Seed firms bolster crops using traits of distant relatives
Wall Street Journal, 31 October 2006 [via Agnet] http://online.wsj.com/article/SB116226333799308526.html
SLATER, Iowa -- In a low-slung building amid farm fields, agriculture's second biotechnology revolution is, according to this story, dawning.
The story describes how rows of robotic devices are deciphering the DNA in slices of thousands of corn plants sent daily from as far away as Chile and Hawaii. Scientists here search the results for subtle genetic differences that explain why a particular plant is better than others at tolerating cold, repelling insects, surviving drought or making more seed.
Armed with this knowledge, crop breeders can create better corn. But not by gene-splicing, the method that has stirred resistance, especially in Europe, to crops spiked with DNA from other organisms. The new technology usesm old-fashioned selective breeding -- finding plants with desirable traits and mating them. Except that in this case, selective breeding is turbocharged.
Thanks to the decoded genetic blueprints, seed producers can know with precision which plants carry a desired trait and which genes cause it. Just as important, once they've planted seeds from such a plant, they can learn quickly through gene tests whether its offspring sprouting in a test field have inherited the trait.
George Kotch, research director of Syngenta AG's North American vegetable seeds business, was quoted as saying, "The public is lukewarm [!!] on GMO products. Now we have a technology that doesn't have an image problem."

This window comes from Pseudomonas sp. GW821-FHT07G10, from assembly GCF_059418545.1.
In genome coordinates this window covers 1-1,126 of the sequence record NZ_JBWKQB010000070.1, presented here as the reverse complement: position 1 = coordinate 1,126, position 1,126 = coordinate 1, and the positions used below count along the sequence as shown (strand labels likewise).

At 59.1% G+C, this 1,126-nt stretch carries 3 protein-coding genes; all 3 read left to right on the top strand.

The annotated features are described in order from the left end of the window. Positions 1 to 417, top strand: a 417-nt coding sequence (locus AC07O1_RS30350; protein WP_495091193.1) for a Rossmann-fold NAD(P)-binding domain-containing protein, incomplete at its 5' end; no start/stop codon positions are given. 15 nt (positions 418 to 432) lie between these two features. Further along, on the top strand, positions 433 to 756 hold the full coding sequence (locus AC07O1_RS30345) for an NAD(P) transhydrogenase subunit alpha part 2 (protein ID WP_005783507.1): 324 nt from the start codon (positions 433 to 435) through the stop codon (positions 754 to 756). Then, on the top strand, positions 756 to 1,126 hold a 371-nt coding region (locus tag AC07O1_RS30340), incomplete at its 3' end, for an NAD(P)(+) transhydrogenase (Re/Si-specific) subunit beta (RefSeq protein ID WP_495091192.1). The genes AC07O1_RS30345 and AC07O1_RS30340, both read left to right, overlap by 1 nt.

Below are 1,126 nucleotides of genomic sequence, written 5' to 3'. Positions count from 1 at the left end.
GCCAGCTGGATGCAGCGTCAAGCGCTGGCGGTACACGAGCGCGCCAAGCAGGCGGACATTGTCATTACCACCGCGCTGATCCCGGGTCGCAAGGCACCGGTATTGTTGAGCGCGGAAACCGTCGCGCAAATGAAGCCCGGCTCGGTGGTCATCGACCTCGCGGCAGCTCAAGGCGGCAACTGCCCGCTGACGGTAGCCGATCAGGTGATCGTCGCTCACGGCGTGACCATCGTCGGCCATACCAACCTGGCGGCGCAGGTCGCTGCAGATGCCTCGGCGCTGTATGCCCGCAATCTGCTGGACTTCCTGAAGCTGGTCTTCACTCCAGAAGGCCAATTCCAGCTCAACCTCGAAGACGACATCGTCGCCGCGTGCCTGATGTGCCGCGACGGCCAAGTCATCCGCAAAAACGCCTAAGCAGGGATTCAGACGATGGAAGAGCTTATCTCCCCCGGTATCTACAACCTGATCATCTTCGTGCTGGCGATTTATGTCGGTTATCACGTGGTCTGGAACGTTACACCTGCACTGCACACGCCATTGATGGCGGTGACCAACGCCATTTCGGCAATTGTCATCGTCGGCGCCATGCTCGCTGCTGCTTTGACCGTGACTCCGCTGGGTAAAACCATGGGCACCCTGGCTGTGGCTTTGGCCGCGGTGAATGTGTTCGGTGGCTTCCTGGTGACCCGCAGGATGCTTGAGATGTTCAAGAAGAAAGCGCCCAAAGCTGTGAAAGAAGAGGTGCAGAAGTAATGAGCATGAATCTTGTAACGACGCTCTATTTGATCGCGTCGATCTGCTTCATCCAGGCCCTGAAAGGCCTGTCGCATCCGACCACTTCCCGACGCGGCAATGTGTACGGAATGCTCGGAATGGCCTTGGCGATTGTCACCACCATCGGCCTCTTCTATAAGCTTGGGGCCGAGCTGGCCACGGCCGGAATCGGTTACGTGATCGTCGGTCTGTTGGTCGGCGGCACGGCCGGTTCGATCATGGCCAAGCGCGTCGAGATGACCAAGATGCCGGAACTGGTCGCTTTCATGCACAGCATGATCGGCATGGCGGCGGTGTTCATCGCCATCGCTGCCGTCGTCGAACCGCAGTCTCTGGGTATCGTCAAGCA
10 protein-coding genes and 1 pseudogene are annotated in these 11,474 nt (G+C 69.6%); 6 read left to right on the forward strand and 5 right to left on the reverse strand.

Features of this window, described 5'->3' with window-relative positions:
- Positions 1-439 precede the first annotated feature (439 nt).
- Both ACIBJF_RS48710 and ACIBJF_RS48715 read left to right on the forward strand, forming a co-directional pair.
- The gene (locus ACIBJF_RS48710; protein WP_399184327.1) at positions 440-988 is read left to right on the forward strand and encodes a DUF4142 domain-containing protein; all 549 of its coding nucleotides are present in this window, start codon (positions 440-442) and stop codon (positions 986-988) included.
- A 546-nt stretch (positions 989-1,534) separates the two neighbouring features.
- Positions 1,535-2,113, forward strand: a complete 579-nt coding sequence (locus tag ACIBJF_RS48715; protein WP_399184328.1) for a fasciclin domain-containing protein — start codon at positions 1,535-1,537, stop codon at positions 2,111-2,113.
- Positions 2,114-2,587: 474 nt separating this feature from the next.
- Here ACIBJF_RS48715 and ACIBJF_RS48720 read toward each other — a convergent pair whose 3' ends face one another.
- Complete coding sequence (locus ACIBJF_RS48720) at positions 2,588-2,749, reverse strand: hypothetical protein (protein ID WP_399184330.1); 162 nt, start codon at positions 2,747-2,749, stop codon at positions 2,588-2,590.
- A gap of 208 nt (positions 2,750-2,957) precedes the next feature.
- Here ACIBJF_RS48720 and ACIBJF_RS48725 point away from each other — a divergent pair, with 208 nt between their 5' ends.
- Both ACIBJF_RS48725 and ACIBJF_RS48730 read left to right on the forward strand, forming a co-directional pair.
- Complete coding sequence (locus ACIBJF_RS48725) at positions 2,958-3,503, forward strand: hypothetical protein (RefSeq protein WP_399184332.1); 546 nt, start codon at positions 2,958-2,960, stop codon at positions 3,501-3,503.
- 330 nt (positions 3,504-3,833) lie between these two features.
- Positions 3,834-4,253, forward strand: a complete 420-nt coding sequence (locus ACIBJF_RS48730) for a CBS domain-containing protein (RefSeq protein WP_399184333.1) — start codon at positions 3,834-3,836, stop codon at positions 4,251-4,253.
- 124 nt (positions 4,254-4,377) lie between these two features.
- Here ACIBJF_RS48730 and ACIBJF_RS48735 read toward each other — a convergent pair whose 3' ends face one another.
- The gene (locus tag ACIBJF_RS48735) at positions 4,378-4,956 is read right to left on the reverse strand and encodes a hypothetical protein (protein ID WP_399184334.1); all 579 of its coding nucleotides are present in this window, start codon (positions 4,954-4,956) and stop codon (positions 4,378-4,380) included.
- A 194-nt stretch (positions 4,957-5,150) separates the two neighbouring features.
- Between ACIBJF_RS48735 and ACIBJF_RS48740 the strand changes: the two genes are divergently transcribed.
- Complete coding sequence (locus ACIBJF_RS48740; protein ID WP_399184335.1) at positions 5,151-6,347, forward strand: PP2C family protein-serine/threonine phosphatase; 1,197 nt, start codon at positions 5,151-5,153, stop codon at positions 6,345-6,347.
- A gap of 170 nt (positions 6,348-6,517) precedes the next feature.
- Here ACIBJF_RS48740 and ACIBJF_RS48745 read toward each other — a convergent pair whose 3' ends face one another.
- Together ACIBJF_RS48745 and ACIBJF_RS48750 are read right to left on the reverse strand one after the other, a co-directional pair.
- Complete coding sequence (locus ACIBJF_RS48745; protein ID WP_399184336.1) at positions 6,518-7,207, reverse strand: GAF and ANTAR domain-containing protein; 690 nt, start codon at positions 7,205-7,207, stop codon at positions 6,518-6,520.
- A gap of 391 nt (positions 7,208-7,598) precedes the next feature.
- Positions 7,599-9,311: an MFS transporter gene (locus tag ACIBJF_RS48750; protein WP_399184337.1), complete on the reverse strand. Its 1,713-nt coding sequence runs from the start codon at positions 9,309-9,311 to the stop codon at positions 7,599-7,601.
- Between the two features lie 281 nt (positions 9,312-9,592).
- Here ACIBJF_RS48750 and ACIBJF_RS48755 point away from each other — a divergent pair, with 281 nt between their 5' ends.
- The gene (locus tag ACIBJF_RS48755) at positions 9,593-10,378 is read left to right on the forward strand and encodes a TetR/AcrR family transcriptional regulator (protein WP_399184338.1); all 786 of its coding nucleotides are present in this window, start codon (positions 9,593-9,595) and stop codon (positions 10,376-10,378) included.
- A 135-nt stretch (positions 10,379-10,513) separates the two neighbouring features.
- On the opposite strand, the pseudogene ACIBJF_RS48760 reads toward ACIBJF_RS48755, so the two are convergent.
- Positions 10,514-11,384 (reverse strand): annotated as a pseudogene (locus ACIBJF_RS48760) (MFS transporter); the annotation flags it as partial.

Using it, Syngenta, the big Swiss biotech company that operates the Iowa laboratory, is developing drought-resistant corn, which someday could open up more of the Great Plains to the crop. DuPont Co.'s Pioneer Hi-Bred unit is developing corn that resists a Midwestern bane called Anthracnose stalk rot. Monsanto Co. has developed soybeans whose oil stands up to repeated reheating, as in fast-food restaurants, without having to be hydrogenated, which creates artery-clogging trans fats. [but only made it available in a GM version with resistance to its Roundup herbicide!]
RESOURCES: see also
This crop revolution may succeed where GM failed - Gene splicing has been made obsolete by a cutting-edge technology that greatly accelerates classical plant breeding Jeremy Rifkin The Guardian, October 26 2006 http://www.guardian.co.uk/commentisfree/story/0,,1931467,00.html